Thursday, April 13, 2017

Readings in data and databases

Recent readings (can you guess/decipher some of them?)

I've been fairly quiet on this particular blog this year. Beside a lot of data science work, I've done presentations at meetups and conferences, including a recent tutorial on "Getting to know your data at scale" at the IEEE SouthEastCon 2017. Notebooks will be posted on github soon.

But, in the meantime...


Something else I've been doing is publishing a few articles here and there. Just recently, I started a 6 part series on LinkedIn called "ex-libris" of a Data Scientist. I think many readers of this blog will appreciate this series, and particularly this first installment on "data and databases":

"ex-libris" of a Data Scientist - Part i

It covers a good variety of books on the subject, some pretty much must read for whatever corner of the computer science world you live in. Also of interest will be the Postgres, Hadoop and graph database pointers and a list of over 20 curated must read papers in the field.

Python specific books will show up in part IV.

Francois Dion

Monday, November 7, 2016

Something For Your Mind, Polymath Podcast episode 3

"Improving your communications and Entrepreneurship"

In this episode, , we will cover these two different topics. Specifically, we will talk about kinematic displays, improving your communications, coworking spaces, entrepreneurship, innovation and more. This episode will wrap up with a learn more section, on what is an entrepreneur.
"these are people that can't help but generate ideas all the time..."

A few selected links are on the episode web page, and includes a few items related to colors (some for all platforms, others are Linux only)

Something for your mind is available on


Francois Dion

Thursday, October 20, 2016

Stemgraphic, a new visualization tool

PyData Carolinas 2016

At PyData Carolinas 2016 I presented the talk Stemgraphic: A Stem-and-Leaf Plot for the Age of Big Data.


The stem-and-leaf plot is one of the most powerful tools not found in a data scientist or statistician’s toolbox. If we go back in time thirty some years we find the exact opposite. What happened to the stem-and-leaf plot? Finding the answer led me to design and implement an improved graphical version of the stem-and-leaf plot, as a python package. As a companion to the talk, a printed research paper was provided to the audience (a PDF is now available through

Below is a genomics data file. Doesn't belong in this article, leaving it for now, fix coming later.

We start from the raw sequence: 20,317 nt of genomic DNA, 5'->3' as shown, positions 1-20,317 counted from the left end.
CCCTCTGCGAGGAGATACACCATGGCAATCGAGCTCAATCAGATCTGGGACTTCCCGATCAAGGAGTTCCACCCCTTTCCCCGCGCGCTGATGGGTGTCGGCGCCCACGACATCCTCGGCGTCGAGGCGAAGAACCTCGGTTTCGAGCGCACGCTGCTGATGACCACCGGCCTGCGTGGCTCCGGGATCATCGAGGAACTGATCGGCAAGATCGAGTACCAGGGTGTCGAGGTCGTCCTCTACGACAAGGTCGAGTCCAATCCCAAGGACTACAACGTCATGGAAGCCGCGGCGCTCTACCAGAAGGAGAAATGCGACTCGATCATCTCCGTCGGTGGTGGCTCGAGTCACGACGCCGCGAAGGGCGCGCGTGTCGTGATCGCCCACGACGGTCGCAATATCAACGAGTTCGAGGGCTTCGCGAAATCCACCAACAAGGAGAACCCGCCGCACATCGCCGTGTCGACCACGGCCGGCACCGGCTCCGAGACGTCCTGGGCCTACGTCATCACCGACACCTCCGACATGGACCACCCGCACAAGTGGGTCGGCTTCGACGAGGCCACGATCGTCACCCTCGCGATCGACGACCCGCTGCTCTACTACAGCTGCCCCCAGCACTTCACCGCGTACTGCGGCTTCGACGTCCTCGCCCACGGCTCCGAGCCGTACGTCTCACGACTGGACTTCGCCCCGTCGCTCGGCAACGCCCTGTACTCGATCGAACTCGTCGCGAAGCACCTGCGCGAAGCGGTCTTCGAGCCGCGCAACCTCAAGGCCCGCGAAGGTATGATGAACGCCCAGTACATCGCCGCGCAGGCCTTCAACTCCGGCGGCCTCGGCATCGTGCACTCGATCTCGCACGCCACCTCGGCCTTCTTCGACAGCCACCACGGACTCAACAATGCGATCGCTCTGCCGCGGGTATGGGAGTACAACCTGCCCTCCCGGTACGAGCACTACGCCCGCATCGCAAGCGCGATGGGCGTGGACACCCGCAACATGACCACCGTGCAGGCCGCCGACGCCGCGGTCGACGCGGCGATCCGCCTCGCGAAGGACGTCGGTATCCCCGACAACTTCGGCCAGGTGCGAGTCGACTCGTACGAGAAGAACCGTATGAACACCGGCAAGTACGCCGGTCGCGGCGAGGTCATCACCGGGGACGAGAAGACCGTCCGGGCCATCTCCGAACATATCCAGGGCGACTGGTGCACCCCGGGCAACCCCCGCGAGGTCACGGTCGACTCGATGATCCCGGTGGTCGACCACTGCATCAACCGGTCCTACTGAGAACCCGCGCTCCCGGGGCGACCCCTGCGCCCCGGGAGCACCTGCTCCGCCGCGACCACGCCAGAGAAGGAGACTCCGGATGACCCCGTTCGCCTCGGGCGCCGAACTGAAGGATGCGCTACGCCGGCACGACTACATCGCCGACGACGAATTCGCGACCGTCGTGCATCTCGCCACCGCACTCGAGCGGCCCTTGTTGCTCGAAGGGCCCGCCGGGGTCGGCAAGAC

The talk

Thanks to the organizers of PyData Carolinas, videos of all the talks and tutorials have been posted on youtube. In just 30 minutes, this is a great way to learn more about stemgraphic and the history of the stem-and-leaf plot for EDA work. This updated version does include the animated intro sequence, but unfortunately the sound was recorded from the microphone, and not the mixer. You can see the intro sequence in higher audio and video quality on the main page of the website below.

I've created a web site for stemgraphic, as I'll be posting some tutorials and demo some of the more advanced features, particularly as to how stemgraphic can be used in a data science pipeline, as a data wrangling tool, as an intermediary to big data on HDFS, as a visual validation for building models and as a superior distribution plot, particularly when faced with non uniform distributions or distributions showing a high degree of skewness (long tails).

Github Repo

Francois Dion

Tuesday, October 11, 2016

PyData Carolinas 2016 Tutorial: Datascience on the web

PyData Carolinas 2016

Don Jennings and I presented a tutorial at PyData Carolinas 2016: Datascience on the web.

The plan was as follow:


Learn to deploy your research as a web application. You have been using Jupyter and Python to do some interesting research, build models, visualize results. In this tutorial, you’ll learn how to easily go from a notebook to a Flask web application which you can share.


Jupyter is a great notebook environment for Python based data science and exploratory data analysis. You can share the notebooks via a github repository, as html or even on the web using something like JupyterHub. How can we turn the work we have done in the notebook into a real web application?